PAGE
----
Ron says if you can afford to retire, do it!

by Kev Ryan

 
 
 

This is the advice of recently retired accounting practitioner Ron Webb.

Webb sold his majority share of a two partner suburban accounting business in Brisbane and is enjoying life after switching off the calculator and saying goodbye to timesheets.

In an interview with Transition Planning Australia founder Peter McKnoulty, Webb discussed the factors that led to his decision to retire and sell his business.

The big takeaway from this discussion was that if you can afford to retire now and you’re not someone that lives to work, then do it.

“I left my business because I had hit 60. I found I’d started to count my money on a regular basis from about the age of 57 and I think if you’re starting to do that it is time to go, or at least contemplate going, or certainly doing the things you need to have in order so your business is ready for sale” said Webb.

When asked by McKnoulty about the planning process, Webb suggested the journey started many years earlier when he established a self-managed super fund that enabled him to acquire assets using tax incentives to generate wealth.

“I felt that from about the age of 58 I had sufficient financial resources to retire and I was seriously thinking about it when Kev Ryan (practice broker) touched base and that was the start of it” said Webb.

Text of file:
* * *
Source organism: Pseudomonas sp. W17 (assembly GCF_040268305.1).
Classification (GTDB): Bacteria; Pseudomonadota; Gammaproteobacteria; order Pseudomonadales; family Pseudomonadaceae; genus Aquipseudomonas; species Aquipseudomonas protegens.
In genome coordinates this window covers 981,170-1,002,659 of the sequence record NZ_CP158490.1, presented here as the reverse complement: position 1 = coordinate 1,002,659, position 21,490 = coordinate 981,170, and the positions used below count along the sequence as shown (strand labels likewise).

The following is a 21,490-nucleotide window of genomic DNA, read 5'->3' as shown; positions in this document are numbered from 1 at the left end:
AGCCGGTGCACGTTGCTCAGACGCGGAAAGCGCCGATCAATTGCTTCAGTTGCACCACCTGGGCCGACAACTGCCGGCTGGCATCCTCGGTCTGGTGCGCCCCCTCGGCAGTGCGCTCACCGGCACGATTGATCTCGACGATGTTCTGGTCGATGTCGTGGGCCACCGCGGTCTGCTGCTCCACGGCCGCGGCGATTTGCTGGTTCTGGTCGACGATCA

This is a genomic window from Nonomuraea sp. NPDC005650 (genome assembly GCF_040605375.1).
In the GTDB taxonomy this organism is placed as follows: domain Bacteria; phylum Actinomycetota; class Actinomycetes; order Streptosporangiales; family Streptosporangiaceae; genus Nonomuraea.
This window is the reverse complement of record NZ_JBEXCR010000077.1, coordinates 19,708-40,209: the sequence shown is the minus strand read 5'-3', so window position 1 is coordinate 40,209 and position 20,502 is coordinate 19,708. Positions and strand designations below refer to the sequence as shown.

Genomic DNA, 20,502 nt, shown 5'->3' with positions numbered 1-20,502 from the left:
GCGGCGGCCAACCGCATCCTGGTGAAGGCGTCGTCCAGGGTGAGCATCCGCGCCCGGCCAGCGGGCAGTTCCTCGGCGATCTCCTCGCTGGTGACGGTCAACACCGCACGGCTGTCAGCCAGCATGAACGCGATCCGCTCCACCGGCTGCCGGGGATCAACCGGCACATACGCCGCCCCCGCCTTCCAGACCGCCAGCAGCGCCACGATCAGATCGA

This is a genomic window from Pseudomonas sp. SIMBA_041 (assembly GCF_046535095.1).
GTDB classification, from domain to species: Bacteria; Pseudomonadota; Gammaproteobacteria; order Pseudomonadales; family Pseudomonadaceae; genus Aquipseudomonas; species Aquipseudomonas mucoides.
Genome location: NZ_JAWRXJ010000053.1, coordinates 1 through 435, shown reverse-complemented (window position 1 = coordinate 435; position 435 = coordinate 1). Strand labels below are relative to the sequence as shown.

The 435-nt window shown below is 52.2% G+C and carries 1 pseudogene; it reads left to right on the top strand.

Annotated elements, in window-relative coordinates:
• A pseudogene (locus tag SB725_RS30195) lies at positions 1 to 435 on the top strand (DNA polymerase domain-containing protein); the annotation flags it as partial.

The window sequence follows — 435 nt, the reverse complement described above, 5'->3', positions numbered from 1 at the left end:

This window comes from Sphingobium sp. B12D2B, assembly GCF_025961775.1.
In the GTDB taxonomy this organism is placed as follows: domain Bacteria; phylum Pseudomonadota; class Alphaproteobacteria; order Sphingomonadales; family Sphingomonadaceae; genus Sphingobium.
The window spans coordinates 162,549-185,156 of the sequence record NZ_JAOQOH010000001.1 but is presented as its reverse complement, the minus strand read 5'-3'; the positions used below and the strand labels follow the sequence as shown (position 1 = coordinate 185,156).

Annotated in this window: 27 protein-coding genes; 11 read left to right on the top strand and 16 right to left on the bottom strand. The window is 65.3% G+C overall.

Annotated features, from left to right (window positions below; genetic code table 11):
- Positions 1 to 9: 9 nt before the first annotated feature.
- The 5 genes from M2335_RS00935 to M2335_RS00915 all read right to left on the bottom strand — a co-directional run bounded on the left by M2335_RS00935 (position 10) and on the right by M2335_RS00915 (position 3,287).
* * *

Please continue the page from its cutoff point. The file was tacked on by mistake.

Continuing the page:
But affordability is different for everyone. Ben Law of Exceed Financial suggests, “when determining retirement affordability it’s important to realise that numerous things can affect the amount you need. The list includes things like inflation, government assistance available, inheritances, downgrading your house or not, how much of an estate you wish to leave your kids, risk and assumed return on investments, how much you need to live off annually, and finally for the tax man what tax structure your nest egg is invested in. However you can utilise a really simple rough rule of thumb by working out how much you need per annum after tax to live the way you would like to, and then to get the capital required, multiply by 20.”

Webb also acknowledged this and told McKnoulty “each person is different. Not everybody needs millions but generally speaking you certainly need enough that you don’t ever have to go to the pension or stand in a queue at Centrelink. So do the numbers and if you’ve got enough money, retire, then celebrate the fact that you can do so by yourself.”

 
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